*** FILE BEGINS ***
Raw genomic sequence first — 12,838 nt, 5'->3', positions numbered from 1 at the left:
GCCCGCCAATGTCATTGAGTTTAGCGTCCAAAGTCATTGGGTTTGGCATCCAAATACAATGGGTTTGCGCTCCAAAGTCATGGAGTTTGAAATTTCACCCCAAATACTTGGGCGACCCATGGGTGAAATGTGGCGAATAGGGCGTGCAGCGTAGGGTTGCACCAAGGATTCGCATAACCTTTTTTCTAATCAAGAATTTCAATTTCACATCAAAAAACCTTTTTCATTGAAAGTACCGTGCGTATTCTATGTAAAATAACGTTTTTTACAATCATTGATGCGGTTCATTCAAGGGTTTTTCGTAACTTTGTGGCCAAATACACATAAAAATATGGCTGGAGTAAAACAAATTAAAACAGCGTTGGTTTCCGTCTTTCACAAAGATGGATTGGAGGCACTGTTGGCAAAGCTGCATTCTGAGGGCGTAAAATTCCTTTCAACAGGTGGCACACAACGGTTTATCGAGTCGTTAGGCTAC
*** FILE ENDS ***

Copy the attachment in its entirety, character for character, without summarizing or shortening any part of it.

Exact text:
Raw genomic sequence first — 12,838 nt, 5'->3', positions numbered from 1 at the left:
GCCCGCCAATGTCATTGAGTTTAGCGTCCAAAGTCATTGGGTTTGGCATCCAAATACAATGGGTTTGCGCTCCAAAGTCATGGAGTTTGAAATTTCACCCCAAATACTTGGGCGACCCATGGGTGAAATGTGGCGAATAGGGCGTGCAGCGTAGGGTTGCACCAAGGATTCGCATAACCTTTTTTCTAATCAAGAATTTCAATTTCACATCAAAAAACCTTTTTCATTGAAAGTACCGTGCGTATTCTATGTAAAATAACGTTTTTTACAATCATTGATGCGGTTCATTCAAGGGTTTTTCGTAACTTTGTGGCCAAATACACATAAAAATATGGCTGGAGTAAAACAAATTAAAACAGCGTTGGTTTCCGTCTTTCACAAAGATGGATTGGAGGCACTGTTGGCAAAGCTGCATTCTGAGGGCGTAAAATTCCTTTCAACAGGTGGCACACAACGGTTTATCGAGTCGTTAGGCTAC